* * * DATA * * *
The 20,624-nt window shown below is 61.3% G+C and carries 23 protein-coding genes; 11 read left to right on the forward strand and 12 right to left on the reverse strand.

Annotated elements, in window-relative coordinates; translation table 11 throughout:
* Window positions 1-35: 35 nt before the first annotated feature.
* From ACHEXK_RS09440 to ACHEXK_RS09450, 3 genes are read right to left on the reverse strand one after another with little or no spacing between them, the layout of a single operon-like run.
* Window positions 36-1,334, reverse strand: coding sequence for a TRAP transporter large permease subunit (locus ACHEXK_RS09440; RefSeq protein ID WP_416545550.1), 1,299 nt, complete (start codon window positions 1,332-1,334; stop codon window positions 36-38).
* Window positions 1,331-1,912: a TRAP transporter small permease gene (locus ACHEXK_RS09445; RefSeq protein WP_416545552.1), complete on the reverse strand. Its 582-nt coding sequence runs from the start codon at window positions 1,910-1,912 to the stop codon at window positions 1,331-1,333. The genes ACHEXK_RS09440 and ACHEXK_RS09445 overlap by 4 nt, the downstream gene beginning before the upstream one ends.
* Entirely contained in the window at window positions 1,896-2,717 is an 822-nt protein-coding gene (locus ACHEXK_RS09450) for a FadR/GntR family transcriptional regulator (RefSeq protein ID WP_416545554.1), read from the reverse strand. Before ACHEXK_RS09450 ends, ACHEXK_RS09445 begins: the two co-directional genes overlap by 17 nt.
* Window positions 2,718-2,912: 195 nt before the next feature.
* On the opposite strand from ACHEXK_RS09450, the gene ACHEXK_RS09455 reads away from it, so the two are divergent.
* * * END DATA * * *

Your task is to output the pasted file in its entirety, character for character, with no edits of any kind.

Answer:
The 20,624-nt window shown below is 61.3% G+C and carries 23 protein-coding genes; 11 read left to right on the forward strand and 12 right to left on the reverse strand.

Annotated elements, in window-relative coordinates; translation table 11 throughout:
* Window positions 1-35: 35 nt before the first annotated feature.
* From ACHEXK_RS09440 to ACHEXK_RS09450, 3 genes are read right to left on the reverse strand one after another with little or no spacing between them, the layout of a single operon-like run.
* Window positions 36-1,334, reverse strand: coding sequence for a TRAP transporter large permease subunit (locus ACHEXK_RS09440; RefSeq protein ID WP_416545550.1), 1,299 nt, complete (start codon window positions 1,332-1,334; stop codon window positions 36-38).
* Window positions 1,331-1,912: a TRAP transporter small permease gene (locus ACHEXK_RS09445; RefSeq protein WP_416545552.1), complete on the reverse strand. Its 582-nt coding sequence runs from the start codon at window positions 1,910-1,912 to the stop codon at window positions 1,331-1,333. The genes ACHEXK_RS09440 and ACHEXK_RS09445 overlap by 4 nt, the downstream gene beginning before the upstream one ends.
* Entirely contained in the window at window positions 1,896-2,717 is an 822-nt protein-coding gene (locus ACHEXK_RS09450) for a FadR/GntR family transcriptional regulator (RefSeq protein ID WP_416545554.1), read from the reverse strand. Before ACHEXK_RS09450 ends, ACHEXK_RS09445 begins: the two co-directional genes overlap by 17 nt.
* Window positions 2,718-2,912: 195 nt before the next feature.
* On the opposite strand from ACHEXK_RS09450, the gene ACHEXK_RS09455 reads away from it, so the two are divergent.